Wow, I must have been too busy last week to notice the email I received from American Rivers that announced the "Most Endangered Rivers of 2011." I received another email today urging me to take action to help protect our rivers. I was shocked to see that the Susquehanna River that flows through New York State, Pennsylvania, and Maryland was rated #1 for 2011. But with the threats to water throughout the Marcellus Shale formation from natural gas extracting, it really shouldn't be that big of a surprise.
The Susquehanna River is no stranger to me. I have lived near its shores in both Plattsburgh, NY and Binghamton, NY, back in the late 70's to mid 80's. But of a greater concern is that my folks live on the Isle of Que in Selinsgrove, PA. They moved there 30 years ago. It lies just off shore in the Susquehanna River. In addition, I have a sister who lives with her family on the Isle of Que and my younger brother and his family live in Selinsgrove, too. So this hits home for me.
As I stated in my previous blog post on Hydro-fracking, this method of energy production comes with considerable costs. It wastes and contaminates large amounts of water, and numerous cases of leaks and ground water contamination illustrate the risks to environment and the health of people living in the vicinity of extraction sites. That the gas companies use the mask of "proprietary information" to preclude themselves from disclosing the chemicals that are used in the fracking process is disconcerting, at the very best.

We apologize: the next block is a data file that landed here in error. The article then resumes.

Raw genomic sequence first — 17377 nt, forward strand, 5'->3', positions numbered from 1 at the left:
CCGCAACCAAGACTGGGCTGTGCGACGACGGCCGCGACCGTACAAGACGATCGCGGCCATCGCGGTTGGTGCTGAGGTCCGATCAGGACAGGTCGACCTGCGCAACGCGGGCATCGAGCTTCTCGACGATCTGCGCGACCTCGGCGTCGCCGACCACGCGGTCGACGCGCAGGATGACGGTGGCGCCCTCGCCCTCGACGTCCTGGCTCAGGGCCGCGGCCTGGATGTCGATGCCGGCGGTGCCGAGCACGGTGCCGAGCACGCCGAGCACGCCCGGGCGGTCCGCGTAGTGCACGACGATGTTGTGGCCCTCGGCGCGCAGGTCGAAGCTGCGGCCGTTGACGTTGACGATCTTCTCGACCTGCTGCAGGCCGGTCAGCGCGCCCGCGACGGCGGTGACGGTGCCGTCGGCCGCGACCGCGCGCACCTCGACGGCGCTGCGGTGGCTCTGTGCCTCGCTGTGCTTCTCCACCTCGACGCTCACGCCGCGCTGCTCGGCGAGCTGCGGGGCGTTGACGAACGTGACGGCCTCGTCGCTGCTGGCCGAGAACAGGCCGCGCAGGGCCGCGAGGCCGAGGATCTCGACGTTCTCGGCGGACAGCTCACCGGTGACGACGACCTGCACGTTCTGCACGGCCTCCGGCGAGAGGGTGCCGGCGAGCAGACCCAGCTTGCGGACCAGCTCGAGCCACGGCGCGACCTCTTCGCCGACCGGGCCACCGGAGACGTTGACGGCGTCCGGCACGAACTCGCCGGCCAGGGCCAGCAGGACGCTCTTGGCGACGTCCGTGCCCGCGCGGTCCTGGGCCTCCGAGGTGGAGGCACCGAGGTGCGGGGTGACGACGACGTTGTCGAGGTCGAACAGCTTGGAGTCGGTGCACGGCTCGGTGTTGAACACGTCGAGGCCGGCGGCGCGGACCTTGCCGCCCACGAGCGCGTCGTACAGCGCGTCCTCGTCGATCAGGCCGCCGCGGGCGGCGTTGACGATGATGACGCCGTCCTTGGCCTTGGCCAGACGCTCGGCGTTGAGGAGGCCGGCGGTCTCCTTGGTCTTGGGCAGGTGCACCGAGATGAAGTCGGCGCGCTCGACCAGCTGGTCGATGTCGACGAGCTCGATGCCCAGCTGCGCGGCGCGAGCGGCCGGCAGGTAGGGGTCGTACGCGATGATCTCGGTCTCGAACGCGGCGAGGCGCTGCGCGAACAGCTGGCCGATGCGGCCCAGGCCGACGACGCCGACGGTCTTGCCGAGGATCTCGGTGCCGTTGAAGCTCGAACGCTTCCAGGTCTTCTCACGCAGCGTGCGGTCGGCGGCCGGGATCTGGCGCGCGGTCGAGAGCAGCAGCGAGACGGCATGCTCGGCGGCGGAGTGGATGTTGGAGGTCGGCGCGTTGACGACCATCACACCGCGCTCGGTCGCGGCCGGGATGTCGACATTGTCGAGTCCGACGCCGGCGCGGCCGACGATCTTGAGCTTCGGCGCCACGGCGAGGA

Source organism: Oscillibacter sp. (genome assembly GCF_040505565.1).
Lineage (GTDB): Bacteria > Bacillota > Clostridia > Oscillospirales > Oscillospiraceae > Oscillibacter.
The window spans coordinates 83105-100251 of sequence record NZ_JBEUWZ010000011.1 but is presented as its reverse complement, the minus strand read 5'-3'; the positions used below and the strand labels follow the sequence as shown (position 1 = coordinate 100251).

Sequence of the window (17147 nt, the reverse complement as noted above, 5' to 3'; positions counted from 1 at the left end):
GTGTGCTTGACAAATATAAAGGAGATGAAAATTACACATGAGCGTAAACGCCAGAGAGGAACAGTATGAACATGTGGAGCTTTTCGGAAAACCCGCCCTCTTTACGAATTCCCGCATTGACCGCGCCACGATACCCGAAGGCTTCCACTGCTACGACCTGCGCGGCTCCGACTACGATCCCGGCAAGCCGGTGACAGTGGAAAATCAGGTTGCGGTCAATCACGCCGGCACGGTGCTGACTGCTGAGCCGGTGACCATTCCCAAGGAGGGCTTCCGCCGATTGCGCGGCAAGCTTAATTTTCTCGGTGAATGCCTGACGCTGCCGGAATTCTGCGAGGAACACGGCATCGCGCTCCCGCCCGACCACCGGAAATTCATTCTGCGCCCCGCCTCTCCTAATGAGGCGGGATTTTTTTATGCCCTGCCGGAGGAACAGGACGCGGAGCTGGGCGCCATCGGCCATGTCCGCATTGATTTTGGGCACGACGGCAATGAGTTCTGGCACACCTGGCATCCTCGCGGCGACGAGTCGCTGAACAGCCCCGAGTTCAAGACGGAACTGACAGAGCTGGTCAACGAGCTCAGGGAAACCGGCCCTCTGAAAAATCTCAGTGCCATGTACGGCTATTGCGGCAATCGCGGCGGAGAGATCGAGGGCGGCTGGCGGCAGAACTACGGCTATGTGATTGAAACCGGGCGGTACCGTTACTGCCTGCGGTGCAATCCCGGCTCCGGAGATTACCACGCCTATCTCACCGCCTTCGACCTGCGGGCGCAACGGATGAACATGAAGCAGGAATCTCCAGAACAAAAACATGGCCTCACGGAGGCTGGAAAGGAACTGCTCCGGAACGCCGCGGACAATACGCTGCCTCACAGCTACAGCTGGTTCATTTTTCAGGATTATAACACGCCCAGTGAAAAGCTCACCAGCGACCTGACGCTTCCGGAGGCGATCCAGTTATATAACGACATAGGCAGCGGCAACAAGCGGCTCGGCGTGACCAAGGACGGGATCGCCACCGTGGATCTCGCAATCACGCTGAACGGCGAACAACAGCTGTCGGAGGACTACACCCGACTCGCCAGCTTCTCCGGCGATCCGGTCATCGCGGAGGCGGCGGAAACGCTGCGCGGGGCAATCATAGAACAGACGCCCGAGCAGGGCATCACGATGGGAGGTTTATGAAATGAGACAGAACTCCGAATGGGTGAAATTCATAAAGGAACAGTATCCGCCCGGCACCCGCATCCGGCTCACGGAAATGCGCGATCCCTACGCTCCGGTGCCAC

A glimmer of hope may be on the horizon as the Wall Street Journal reported in today's edition that:
"On Wednesday, shareholders at three gas producers, including Exxon Mobil Corp. and Chevron Corp., will vote on whether the companies should provide more information about the risk of air and water pollution, lawsuits and possible harm to their reputations from an increasingly widespread drilling practice."
I unfortunately couldn't access the entire article because I am not a subscriber but if you subscribe, you can read more here.
As the truth becomes more apparent to the risks of hydro-fracking and the eventual costs to stockholders is considered, we can only hope that the voices of reason will be able to help stockholders realize that the risks, and expense, outweigh the benefits they may be currently enjoying.
We can only hope.